After a long slump, fundraising among nonprofit groups has finally returned to pre-recession levels, Charleston-based Blackbaud Inc. said in a report published Thursday.
Charitable giving in the first 11 months of 2011 was up 1.4 percent over the same period of 2007, right before the U.S. economy began to falter. It's also up 3.4 percent over 2010, the analysis of about 1,200 donor-driven organizations found.
But nonprofits aren't likely to be jumping up and down yet, said Chuck Longfield, creator of the Blackbaud Index. He cited two bits of "tempering" information: The estimated 8 percent inflation in the past four years, coupled with an increased demand for nonprofit services over that same period. "We still have a ways to go before nonprofits are whole in real terms," Longfield said Thursday.
Still, most indications are looking up.
The Blackbaud Index, which the Daniel Island-based software company has been compiling monthly since June 2010, compares three-month trailing figures against the same period of the previous year. That percentage change has been positive each month since at least November 2010, with double-digit increases last May, June and July.
George Stevens, chief executive officer of the Coastal Community Foundation of South Carolina, said he has seen the same kind of bounceback. The Charleston-based foundation, which Stevens said gives out about $13 million each year to 700 area nonprofits, has raised about $9.4 million in its current fiscal year, about a million dollars more than the corresponding period a year earlier.
Stevens said he had just spoken to Trident United Way CEO Chris Kerrigan, who reported a similar broad-based fundraising bump.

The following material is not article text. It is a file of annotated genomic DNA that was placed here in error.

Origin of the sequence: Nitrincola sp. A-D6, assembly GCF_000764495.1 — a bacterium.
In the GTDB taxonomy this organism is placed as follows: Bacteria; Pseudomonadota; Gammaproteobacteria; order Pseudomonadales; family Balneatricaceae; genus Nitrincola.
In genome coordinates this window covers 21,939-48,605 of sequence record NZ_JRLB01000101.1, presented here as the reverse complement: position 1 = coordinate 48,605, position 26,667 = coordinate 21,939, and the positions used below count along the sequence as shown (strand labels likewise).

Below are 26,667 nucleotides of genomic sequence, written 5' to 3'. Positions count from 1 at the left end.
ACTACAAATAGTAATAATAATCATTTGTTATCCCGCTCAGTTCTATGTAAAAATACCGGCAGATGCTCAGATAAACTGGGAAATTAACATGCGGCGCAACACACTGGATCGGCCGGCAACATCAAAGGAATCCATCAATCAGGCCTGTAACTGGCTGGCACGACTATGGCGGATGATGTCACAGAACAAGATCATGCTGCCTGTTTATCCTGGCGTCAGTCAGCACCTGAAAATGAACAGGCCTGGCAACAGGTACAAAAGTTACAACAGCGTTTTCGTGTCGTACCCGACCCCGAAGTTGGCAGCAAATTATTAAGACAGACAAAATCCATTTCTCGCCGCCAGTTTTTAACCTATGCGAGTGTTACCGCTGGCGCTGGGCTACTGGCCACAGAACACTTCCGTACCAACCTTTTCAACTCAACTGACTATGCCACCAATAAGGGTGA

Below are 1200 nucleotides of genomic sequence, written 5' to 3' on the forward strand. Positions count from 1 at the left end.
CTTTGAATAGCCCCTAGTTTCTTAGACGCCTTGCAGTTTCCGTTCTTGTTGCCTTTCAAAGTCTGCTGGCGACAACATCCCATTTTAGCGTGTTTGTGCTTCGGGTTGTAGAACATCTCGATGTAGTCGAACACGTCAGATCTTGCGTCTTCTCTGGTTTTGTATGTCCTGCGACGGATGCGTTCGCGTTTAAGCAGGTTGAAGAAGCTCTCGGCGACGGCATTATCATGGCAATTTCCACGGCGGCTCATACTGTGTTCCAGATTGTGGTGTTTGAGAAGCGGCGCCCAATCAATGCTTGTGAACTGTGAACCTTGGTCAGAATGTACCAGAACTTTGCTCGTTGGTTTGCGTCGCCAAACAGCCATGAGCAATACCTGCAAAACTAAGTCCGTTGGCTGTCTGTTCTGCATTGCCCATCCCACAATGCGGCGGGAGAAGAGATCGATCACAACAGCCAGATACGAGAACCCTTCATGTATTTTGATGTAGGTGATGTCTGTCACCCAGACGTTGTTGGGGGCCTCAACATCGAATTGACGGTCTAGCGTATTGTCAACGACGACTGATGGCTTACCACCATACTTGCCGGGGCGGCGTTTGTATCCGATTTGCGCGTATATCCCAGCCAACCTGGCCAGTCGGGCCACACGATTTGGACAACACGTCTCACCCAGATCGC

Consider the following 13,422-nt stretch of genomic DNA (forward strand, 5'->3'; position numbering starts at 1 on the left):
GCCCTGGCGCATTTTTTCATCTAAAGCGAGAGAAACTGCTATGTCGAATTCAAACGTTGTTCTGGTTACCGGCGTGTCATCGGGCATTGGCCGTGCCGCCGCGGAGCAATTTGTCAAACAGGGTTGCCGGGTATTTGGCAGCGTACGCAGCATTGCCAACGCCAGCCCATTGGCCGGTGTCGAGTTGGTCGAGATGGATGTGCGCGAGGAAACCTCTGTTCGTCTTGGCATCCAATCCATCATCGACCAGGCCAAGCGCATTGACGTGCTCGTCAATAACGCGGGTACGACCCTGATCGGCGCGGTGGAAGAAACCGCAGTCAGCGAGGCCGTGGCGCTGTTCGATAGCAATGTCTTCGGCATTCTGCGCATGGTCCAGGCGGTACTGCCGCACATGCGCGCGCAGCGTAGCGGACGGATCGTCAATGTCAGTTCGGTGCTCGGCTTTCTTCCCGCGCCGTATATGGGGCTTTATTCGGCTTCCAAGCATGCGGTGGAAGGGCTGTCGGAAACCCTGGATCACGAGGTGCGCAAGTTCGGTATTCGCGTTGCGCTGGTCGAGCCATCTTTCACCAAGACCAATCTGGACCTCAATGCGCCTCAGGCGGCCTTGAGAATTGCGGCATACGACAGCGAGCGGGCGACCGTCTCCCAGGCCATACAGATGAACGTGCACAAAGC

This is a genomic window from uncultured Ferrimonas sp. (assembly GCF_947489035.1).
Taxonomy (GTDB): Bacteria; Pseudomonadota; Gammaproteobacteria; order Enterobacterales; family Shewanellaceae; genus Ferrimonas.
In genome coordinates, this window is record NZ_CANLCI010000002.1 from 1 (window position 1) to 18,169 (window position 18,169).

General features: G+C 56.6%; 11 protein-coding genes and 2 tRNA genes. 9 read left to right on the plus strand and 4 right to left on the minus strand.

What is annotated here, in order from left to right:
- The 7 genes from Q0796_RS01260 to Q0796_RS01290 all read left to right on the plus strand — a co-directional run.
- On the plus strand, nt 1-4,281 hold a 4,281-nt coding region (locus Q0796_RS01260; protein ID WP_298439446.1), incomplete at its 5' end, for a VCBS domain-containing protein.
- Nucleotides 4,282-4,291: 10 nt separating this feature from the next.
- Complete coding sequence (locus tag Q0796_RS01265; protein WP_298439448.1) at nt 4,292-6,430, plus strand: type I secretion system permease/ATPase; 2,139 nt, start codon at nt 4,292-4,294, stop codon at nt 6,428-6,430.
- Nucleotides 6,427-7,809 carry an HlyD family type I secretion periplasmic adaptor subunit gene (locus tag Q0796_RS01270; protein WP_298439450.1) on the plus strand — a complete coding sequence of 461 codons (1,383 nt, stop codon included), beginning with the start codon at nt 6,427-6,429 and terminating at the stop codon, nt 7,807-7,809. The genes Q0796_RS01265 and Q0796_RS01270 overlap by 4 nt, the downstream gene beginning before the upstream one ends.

"It's multiple gifts, giving levels seem to be higher, and people are giving to all different kinds of charities," Stevens said Thursday.
He speculated the rebound in donations is an "early indicator that the economy is coming back and people are becoming more comfortable with their charitable giving."
Stacey Denaux, CEO of Crisis Ministries, said the recession actually caused more people to give to her agency, which serves the hungry and homeless, and the trend has continued.
About 100 more donors gave in 2011 than in 2010, and the average gift increased from $343 to $515, Denaux said. Unfortunately, "demand and need are continuing to grow," she said, and the nonprofit's campaign for a new shelter is still $1 million short.
Human services was one of three sectors that reported increases in September-November giving, according to Blackbaud, which makes software specifically tailored for the nonprofit industry. The others were health care and the category encompassing the arts, culture and humanities.
All sectors reported a significant increase in online giving. While the vast majority of giving still happens offline, Longfield said, "in general, there's a ...movement toward this channel, and you can see that in the data."
Regardless of how the money is coming in, between personal and colleagues' experience and what he's read in recent reports like Blackbaud's, Stevens is convinced a true recovery is afoot. "I'm pretty confident this is a real uptick," he said.
Reach Brendan Kearney at 937-5906 and follow him at twitter.com/kearney_brendan.